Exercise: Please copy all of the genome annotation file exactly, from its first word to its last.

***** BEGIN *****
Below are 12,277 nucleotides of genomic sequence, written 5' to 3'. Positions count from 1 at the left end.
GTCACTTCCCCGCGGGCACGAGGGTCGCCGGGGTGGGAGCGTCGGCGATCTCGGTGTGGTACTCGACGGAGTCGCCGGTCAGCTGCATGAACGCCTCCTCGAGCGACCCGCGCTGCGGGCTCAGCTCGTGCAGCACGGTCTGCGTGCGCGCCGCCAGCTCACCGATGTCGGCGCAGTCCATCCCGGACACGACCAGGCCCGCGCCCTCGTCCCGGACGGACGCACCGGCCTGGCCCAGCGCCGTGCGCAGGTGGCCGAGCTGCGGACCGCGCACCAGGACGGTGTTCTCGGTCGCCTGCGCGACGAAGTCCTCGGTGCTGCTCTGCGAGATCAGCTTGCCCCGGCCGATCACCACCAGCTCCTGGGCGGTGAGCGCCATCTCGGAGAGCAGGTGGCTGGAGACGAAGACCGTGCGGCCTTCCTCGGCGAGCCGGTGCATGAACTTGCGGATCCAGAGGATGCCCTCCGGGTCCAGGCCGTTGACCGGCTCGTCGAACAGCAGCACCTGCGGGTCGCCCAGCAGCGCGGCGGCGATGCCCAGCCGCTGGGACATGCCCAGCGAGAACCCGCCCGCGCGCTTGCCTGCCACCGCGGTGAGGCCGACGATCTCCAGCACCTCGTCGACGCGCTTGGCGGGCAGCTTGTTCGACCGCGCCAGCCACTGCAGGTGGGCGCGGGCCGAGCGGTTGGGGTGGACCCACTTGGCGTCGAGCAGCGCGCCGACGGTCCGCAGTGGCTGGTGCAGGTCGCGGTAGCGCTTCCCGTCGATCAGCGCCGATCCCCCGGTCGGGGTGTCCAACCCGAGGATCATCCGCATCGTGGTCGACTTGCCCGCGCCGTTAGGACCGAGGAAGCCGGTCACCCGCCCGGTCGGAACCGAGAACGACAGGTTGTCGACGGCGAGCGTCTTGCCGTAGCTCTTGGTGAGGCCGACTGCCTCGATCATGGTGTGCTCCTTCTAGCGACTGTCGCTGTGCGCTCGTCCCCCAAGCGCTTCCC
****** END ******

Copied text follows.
Below are 12,277 nucleotides of genomic sequence, written 5' to 3'. Positions count from 1 at the left end.
GTCACTTCCCCGCGGGCACGAGGGTCGCCGGGGTGGGAGCGTCGGCGATCTCGGTGTGGTACTCGACGGAGTCGCCGGTCAGCTGCATGAACGCCTCCTCGAGCGACCCGCGCTGCGGGCTCAGCTCGTGCAGCACGGTCTGCGTGCGCGCCGCCAGCTCACCGATGTCGGCGCAGTCCATCCCGGACACGACCAGGCCCGCGCCCTCGTCCCGGACGGACGCACCGGCCTGGCCCAGCGCCGTGCGCAGGTGGCCGAGCTGCGGACCGCGCACCAGGACGGTGTTCTCGGTCGCCTGCGCGACGAAGTCCTCGGTGCTGCTCTGCGAGATCAGCTTGCCCCGGCCGATCACCACCAGCTCCTGGGCGGTGAGCGCCATCTCGGAGAGCAGGTGGCTGGAGACGAAGACCGTGCGGCCTTCCTCGGCGAGCCGGTGCATGAACTTGCGGATCCAGAGGATGCCCTCCGGGTCCAGGCCGTTGACCGGCTCGTCGAACAGCAGCACCTGCGGGTCGCCCAGCAGCGCGGCGGCGATGCCCAGCCGCTGGGACATGCCCAGCGAGAACCCGCCCGCGCGCTTGCCTGCCACCGCGGTGAGGCCGACGATCTCCAGCACCTCGTCGACGCGCTTGGCGGGCAGCTTGTTCGACCGCGCCAGCCACTGCAGGTGGGCGCGGGCCGAGCGGTTGGGGTGGACCCACTTGGCGTCGAGCAGCGCGCCGACGGTCCGCAGTGGCTGGTGCAGGTCGCGGTAGCGCTTCCCGTCGATCAGCGCCGATCCCCCGGTCGGGGTGTCCAACCCGAGGATCATCCGCATCGTGGTCGACTTGCCCGCGCCGTTAGGACCGAGGAAGCCGGTCACCCGCCCGGTCGGAACCGAGAACGACAGGTTGTCGACGGCGAGCGTCTTGCCGTAGCTCTTGGTGAGGCCGACTGCCTCGATCATGGTGTGCTCCTTCTAGCGACTGTCGCTGTGCGCTCGTCCCCCAAGCGCTTCCC